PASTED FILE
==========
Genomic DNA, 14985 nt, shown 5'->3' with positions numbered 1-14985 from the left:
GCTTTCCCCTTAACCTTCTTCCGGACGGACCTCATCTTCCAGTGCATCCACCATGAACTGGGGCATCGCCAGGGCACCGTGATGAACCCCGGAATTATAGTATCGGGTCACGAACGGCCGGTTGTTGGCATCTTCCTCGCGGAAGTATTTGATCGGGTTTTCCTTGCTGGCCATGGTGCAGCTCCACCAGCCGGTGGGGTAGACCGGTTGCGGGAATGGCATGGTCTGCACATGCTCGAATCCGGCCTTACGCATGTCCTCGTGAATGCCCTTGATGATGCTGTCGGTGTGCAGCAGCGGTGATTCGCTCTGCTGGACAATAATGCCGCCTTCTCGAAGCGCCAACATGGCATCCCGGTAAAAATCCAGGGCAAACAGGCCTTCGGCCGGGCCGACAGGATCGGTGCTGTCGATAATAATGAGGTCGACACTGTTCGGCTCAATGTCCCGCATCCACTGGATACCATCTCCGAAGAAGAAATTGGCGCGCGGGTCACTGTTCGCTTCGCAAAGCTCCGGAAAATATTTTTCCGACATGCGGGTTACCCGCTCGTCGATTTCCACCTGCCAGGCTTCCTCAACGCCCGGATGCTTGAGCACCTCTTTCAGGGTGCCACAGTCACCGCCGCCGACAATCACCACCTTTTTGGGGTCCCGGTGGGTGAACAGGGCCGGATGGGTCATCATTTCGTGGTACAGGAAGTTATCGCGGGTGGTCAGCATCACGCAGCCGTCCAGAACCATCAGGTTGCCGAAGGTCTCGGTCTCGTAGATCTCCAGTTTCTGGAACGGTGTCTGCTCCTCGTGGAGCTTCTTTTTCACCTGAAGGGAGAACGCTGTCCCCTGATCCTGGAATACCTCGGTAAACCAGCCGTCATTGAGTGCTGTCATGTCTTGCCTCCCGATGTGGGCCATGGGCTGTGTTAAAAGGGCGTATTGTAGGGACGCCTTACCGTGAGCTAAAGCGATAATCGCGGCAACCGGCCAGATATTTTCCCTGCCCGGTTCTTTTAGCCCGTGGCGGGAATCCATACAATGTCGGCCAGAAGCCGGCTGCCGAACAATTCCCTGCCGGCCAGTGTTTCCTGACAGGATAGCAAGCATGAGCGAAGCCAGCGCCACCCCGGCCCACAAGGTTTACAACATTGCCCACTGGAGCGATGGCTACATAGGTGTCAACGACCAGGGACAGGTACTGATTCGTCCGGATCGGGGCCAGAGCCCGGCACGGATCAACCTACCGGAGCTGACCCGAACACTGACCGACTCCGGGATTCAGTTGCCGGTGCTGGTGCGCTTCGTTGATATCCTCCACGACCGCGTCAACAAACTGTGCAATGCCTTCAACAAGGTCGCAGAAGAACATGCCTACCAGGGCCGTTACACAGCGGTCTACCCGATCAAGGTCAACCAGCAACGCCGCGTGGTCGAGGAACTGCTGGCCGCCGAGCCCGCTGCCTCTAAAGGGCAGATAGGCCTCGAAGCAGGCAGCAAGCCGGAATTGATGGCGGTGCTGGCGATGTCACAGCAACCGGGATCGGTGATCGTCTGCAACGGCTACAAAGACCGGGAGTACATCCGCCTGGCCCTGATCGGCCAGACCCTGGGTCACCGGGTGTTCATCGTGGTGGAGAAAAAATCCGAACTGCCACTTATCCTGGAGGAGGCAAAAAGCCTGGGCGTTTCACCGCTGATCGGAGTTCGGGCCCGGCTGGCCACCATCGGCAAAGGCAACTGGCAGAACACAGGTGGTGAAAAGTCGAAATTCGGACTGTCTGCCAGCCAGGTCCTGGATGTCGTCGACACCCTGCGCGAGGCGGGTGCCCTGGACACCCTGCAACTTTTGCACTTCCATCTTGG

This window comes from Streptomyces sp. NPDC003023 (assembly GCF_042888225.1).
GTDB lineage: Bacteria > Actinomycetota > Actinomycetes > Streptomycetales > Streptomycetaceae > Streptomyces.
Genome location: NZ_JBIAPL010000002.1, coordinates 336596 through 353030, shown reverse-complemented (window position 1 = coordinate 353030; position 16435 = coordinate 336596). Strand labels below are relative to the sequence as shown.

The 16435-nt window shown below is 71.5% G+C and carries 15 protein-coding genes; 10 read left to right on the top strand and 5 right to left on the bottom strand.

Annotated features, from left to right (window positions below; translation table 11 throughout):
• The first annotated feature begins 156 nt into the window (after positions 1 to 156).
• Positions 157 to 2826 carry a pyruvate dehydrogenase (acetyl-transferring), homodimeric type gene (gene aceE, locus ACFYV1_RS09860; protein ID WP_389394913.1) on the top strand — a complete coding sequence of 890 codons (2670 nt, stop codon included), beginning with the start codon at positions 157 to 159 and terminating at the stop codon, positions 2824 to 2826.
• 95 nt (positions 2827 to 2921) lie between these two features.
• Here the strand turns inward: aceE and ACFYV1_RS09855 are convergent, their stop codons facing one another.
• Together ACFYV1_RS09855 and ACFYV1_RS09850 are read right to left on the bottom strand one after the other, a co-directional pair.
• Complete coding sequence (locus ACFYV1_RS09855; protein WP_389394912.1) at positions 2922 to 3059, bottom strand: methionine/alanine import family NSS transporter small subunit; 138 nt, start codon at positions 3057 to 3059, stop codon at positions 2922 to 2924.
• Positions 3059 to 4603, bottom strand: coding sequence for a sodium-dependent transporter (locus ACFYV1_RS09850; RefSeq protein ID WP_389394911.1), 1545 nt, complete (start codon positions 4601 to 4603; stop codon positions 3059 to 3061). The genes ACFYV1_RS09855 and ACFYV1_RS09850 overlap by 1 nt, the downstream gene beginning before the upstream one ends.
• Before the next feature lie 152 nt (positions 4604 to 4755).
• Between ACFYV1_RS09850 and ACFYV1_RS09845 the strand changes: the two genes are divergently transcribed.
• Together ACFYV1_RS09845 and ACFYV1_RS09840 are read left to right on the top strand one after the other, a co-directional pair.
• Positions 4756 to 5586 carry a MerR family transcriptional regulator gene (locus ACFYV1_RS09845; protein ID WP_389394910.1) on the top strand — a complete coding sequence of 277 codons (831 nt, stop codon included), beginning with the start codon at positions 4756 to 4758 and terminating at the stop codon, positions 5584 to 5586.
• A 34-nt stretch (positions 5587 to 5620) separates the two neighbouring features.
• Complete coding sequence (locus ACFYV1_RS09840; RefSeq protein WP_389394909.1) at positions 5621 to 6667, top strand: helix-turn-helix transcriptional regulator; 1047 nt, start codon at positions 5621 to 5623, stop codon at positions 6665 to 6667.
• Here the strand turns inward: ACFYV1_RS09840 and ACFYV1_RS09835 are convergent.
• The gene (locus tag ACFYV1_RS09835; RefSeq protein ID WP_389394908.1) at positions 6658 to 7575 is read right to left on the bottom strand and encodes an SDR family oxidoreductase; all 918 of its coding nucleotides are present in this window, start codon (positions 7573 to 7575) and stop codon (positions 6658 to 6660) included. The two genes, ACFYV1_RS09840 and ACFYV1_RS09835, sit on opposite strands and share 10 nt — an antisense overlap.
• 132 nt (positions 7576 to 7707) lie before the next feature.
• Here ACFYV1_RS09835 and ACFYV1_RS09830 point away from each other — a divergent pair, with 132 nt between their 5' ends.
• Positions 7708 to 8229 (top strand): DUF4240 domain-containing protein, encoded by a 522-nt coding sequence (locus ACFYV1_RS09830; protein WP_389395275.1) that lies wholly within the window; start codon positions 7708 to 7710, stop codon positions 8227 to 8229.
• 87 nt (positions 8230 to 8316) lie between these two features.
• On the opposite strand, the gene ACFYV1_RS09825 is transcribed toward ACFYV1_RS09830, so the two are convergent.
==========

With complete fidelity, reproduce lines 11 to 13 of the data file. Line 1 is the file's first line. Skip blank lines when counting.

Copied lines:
• Here the strand turns inward: aceE and ACFYV1_RS09855 are convergent, their stop codons facing one another.
• Together ACFYV1_RS09855 and ACFYV1_RS09850 are read right to left on the bottom strand one after the other, a co-directional pair.
• Complete coding sequence (locus ACFYV1_RS09855; protein WP_389394912.1) at positions 2922 to 3059, bottom strand: methionine/alanine import family NSS transporter small subunit; 138 nt, start codon at positions 3057 to 3059, stop codon at positions 2922 to 2924.